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Titus Barik, Kevin Lubicky, Justin Smith, John Slankasy, & Emerson Murphy-Hill


Spreadsheets are perhaps the most ubiquitous form of end-user programming software. This paper describes a corpus, called FUSE, containing 2,127,284 URLs that return spreadsheets (and their HTTP server responses), and 249,376 unique spreadsheets, contained within a public web archive of over 26.83 billion pages.

Obtained using nearly 60,000 hours of computation, the resulting corpus exhibits several useful properties over prior spreadsheet corpora, including reproducibility and extendability. Our corpus is unencumbered by any license agreements, available to all, and intended for wide usage by end-user software engineering researchers.

In this paper, we detail the data and the spreadsheet extraction process, describe the data schema, and discuss the trade-offs of FUSE with other corpora.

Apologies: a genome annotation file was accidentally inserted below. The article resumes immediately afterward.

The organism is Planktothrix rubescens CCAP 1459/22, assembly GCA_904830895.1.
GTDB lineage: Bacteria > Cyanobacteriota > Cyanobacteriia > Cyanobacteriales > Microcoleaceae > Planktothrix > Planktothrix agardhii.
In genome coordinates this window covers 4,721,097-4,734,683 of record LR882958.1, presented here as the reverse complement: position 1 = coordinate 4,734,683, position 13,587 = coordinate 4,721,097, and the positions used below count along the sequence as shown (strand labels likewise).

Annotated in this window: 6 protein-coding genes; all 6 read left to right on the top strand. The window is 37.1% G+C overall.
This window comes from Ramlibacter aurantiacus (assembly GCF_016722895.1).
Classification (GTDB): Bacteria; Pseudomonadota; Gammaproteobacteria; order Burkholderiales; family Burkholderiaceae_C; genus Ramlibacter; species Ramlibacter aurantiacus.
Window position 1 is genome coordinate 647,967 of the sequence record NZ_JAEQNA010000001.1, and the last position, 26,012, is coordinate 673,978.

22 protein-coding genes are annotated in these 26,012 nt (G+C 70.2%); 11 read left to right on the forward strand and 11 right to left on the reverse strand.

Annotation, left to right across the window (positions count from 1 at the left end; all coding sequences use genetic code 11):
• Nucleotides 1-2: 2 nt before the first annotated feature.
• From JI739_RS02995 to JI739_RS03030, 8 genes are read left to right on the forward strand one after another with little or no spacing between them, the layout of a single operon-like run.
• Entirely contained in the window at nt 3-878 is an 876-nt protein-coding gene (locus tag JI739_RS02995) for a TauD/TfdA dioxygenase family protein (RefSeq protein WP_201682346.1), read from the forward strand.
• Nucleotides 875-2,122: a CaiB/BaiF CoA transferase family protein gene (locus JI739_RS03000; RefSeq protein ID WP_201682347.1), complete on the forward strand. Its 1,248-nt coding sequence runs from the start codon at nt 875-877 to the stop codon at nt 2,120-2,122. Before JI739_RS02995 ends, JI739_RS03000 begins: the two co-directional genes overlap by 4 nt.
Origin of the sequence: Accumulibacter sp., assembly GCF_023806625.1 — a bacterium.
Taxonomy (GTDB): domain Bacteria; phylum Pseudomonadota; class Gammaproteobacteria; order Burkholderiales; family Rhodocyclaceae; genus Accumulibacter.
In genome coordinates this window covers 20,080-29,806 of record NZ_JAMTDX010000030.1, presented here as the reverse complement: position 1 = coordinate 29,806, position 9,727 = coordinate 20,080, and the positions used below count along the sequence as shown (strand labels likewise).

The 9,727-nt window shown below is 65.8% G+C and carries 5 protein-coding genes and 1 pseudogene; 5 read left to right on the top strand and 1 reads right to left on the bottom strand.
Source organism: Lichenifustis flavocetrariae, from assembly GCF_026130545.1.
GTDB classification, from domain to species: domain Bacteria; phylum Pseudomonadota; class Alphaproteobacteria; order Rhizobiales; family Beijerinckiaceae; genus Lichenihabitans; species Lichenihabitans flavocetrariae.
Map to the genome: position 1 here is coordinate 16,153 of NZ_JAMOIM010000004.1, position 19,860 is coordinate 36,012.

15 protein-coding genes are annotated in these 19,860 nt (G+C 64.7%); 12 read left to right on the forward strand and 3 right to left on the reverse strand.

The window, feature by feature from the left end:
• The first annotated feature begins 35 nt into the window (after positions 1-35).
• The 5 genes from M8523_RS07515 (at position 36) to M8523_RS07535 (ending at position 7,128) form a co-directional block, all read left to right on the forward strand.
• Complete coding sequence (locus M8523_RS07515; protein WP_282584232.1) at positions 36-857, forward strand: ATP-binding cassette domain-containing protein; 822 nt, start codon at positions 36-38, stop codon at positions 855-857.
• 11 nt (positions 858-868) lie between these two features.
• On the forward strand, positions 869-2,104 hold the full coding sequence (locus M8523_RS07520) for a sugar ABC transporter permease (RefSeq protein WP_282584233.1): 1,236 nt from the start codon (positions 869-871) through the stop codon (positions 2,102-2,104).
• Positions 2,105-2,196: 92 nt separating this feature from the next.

FUSE input and formula cell count
FUSE input and formula cell count

This figure shows the log-log distributions of formula cells and input cells across all of FUSE. Formula cells and input cells have markedly different distributions.

We also gathered over 450 metrics, including the number of times a given Excel function (such as SUM or VLOOKUP) is used, the total number of input cells (i.e., cells that are not formulas), the number of numeric input cells, and the most common formula used.


2015, IEEE/ACM Working Conference on Mining Software Repositories (MSR), May

Full article

Fuse: A reproducible, extendable, internet-scale corpus of spreadsheets